The United Kingdom the United Kingdom of Great Britain and Northern Ireland, sometimes referred to as Britain, is a sovereign country located off the north-western coast of the European mainland. The United Kingdom includes the island of Great Britain, the north-eastern part of the island of Ireland, many smaller islands. Northern Ireland is the only part of the United Kingdom that shares a land border with another sovereign state, the Republic of Ireland. Apart from this land border, the United Kingdom is surrounded by the Atlantic Ocean, with the North Sea to the east, the English Channel to the south and the Celtic Sea to the south-west, giving it the 12th-longest coastline in the world; the Irish Sea lies between Great Ireland. With an area of 242,500 square kilometres, the United Kingdom is the 78th-largest sovereign state in the world, it is the 22nd-most populous country, with an estimated 66.0 million inhabitants in 2017. The UK is constitutional monarchy; the current monarch is Queen Elizabeth II, who has reigned since 1952, making her the longest-serving current head of state.
The United Kingdom's capital and largest city is London, a global city and financial centre with an urban area population of 10.3 million. Other major urban areas in the UK include Greater Manchester, the West Midlands and West Yorkshire conurbations, Greater Glasgow and the Liverpool Built-up Area; the United Kingdom consists of four constituent countries: England, Scotland and Northern Ireland. Their capitals are London, Edinburgh and Belfast, respectively. Apart from England, the countries have their own devolved governments, each with varying powers, but such power is delegated by the Parliament of the United Kingdom, which may enact laws unilaterally altering or abolishing devolution; the nearby Isle of Man, Bailiwick of Guernsey and Bailiwick of Jersey are not part of the UK, being Crown dependencies with the British Government responsible for defence and international representation. The medieval conquest and subsequent annexation of Wales by the Kingdom of England, followed by the union between England and Scotland in 1707 to form the Kingdom of Great Britain, the union in 1801 of Great Britain with the Kingdom of Ireland created the United Kingdom of Great Britain and Ireland.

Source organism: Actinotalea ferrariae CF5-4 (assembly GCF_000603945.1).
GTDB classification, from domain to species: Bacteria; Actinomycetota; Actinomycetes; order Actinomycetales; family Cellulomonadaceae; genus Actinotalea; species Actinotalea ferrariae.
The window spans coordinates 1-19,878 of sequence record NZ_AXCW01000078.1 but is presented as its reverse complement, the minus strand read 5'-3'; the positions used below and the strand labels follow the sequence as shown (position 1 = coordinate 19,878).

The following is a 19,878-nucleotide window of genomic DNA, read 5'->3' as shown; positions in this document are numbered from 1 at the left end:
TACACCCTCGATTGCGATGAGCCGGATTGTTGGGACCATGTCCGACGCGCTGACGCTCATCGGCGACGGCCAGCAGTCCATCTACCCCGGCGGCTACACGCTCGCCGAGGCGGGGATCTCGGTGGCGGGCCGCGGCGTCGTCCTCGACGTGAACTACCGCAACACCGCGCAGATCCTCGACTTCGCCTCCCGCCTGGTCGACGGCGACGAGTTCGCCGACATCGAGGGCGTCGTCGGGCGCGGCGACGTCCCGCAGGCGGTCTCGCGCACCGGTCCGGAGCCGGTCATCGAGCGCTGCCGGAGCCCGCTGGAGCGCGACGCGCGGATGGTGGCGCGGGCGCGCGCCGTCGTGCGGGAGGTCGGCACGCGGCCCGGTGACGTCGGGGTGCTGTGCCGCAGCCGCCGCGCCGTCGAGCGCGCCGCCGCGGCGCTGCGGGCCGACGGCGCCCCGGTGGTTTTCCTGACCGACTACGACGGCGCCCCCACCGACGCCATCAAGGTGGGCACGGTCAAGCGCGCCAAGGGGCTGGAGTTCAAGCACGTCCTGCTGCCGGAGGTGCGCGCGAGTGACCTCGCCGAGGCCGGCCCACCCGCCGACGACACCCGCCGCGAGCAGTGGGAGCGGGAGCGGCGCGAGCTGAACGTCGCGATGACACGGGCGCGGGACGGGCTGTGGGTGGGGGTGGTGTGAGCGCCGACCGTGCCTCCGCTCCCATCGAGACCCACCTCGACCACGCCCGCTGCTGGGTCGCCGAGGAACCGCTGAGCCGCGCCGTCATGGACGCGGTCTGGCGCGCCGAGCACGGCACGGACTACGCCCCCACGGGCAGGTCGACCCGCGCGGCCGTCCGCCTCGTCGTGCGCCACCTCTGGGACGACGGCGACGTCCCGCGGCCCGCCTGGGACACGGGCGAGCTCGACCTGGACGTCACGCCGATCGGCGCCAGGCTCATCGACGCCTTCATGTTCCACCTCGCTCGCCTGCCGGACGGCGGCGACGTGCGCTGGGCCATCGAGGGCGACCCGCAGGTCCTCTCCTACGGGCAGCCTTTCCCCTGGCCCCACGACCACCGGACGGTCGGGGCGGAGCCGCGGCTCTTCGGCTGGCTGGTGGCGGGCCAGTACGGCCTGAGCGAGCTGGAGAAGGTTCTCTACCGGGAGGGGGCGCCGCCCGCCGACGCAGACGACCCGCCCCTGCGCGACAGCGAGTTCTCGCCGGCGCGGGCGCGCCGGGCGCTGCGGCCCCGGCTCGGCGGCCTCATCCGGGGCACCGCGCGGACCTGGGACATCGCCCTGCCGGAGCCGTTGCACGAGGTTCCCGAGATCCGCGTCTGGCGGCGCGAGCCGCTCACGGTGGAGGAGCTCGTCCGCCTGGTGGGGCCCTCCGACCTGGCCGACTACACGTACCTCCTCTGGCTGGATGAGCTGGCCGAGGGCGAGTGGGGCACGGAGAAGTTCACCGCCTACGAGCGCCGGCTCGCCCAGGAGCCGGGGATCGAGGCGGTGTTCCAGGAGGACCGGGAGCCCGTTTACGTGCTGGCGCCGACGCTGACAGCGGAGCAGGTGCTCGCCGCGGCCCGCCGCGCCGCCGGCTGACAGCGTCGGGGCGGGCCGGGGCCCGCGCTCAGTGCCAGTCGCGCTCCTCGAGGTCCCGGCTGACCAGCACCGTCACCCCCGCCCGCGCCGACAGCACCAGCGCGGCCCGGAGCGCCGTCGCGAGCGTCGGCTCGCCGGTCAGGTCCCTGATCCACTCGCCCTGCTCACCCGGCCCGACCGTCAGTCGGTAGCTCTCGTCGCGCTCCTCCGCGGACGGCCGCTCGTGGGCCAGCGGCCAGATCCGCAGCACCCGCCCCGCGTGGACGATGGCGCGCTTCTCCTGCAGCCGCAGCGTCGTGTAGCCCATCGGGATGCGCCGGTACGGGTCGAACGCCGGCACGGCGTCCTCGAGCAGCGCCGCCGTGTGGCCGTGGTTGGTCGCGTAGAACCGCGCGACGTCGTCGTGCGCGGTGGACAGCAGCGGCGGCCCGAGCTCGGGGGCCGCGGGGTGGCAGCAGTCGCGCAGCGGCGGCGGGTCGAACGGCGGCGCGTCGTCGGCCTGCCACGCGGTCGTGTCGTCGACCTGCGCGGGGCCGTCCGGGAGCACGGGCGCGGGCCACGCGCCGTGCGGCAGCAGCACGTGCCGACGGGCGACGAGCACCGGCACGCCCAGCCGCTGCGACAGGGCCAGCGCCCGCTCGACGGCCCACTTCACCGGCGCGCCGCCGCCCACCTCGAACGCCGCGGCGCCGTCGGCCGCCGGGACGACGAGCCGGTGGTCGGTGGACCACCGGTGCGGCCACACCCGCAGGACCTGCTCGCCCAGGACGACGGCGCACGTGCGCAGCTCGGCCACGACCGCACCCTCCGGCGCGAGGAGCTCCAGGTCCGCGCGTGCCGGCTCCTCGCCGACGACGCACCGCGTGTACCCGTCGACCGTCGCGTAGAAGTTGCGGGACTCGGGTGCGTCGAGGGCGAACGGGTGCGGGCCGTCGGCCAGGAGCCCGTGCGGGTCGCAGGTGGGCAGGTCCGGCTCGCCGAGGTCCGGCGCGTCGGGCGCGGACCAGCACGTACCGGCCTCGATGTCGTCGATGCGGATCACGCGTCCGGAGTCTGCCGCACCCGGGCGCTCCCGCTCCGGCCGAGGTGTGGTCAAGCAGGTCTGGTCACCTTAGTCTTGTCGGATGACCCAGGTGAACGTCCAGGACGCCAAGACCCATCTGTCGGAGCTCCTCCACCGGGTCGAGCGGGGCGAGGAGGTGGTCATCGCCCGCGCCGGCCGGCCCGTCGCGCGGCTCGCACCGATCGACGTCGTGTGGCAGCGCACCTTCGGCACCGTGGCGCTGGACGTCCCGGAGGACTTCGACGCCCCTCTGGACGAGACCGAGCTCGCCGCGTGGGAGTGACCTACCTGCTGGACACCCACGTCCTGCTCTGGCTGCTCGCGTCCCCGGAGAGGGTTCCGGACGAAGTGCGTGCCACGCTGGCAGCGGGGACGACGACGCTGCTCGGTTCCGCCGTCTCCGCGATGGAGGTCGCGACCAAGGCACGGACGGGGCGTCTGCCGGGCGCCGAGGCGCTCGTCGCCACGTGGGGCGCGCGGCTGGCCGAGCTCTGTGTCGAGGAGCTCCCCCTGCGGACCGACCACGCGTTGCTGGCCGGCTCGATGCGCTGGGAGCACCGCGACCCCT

Five-sixths of Ireland seceded from the UK in 1922, leaving the present formulation of the United Kingdom of Great Britain and Northern Ireland. There are fourteen British Overseas Territories, the remnants of the British Empire which, at its height in the 1920s, encompassed a quarter of the world's land mass and was the largest empire in history. British influence can be observed in the language and political systems of many of its former colonies; the United Kingdom is a developed country and has the world's fifth-largest economy by nominal GDP and ninth-largest economy by purchasing power parity. It has a high-income economy and has a high Human Development Index rating, ranking 14th in the world, it was the world's first industrialised country and the world's foremost power during the 19th and early 20th centuries. The UK remains a great power, with considerable economic, military and political influence internationally, it is sixth in military expenditure in the world. It has been a permanent member of the United Nations Security Council since its first session in 1946.